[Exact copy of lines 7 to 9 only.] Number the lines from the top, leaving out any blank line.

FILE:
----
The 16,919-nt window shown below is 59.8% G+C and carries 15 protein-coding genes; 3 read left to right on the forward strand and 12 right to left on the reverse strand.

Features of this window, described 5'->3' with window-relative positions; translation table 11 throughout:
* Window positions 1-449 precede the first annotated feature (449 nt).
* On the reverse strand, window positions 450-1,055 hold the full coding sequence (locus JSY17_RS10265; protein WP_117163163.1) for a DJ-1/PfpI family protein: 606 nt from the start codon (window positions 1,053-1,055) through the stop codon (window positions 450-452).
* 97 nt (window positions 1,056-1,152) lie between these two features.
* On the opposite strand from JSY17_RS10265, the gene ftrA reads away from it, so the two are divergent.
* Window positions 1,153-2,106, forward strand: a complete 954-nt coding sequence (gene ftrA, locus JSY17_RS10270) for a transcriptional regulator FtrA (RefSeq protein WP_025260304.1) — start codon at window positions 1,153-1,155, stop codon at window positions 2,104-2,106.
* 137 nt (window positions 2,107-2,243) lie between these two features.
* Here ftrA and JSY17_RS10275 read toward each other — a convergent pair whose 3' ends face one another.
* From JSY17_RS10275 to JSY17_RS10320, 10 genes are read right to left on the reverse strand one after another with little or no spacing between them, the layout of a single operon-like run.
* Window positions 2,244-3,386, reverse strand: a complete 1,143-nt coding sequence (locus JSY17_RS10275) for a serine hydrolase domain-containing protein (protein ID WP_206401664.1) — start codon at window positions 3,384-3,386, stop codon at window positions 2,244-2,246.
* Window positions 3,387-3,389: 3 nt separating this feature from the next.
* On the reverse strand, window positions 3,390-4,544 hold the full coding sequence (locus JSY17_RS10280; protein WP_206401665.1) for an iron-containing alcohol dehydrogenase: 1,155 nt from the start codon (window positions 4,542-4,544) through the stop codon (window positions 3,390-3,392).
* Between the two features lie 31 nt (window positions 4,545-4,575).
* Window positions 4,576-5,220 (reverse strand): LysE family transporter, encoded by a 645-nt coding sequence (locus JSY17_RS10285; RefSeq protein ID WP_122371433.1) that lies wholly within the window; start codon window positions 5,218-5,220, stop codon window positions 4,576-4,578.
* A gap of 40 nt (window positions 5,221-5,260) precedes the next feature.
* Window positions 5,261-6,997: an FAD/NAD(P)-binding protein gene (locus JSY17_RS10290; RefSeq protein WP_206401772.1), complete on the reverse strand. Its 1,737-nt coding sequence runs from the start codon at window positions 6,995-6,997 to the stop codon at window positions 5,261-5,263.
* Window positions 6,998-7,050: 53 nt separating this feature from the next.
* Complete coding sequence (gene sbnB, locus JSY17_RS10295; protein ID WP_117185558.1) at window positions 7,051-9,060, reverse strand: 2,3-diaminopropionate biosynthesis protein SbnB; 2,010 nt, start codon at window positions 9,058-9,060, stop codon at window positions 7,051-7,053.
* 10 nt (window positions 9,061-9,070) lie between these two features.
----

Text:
* Window positions 1,153-2,106, forward strand: a complete 954-nt coding sequence (gene ftrA, locus JSY17_RS10270) for a transcriptional regulator FtrA (RefSeq protein WP_025260304.1) — start codon at window positions 1,153-1,155, stop codon at window positions 2,104-2,106.
* 137 nt (window positions 2,107-2,243) lie between these two features.
* Here ftrA and JSY17_RS10275 read toward each other — a convergent pair whose 3' ends face one another.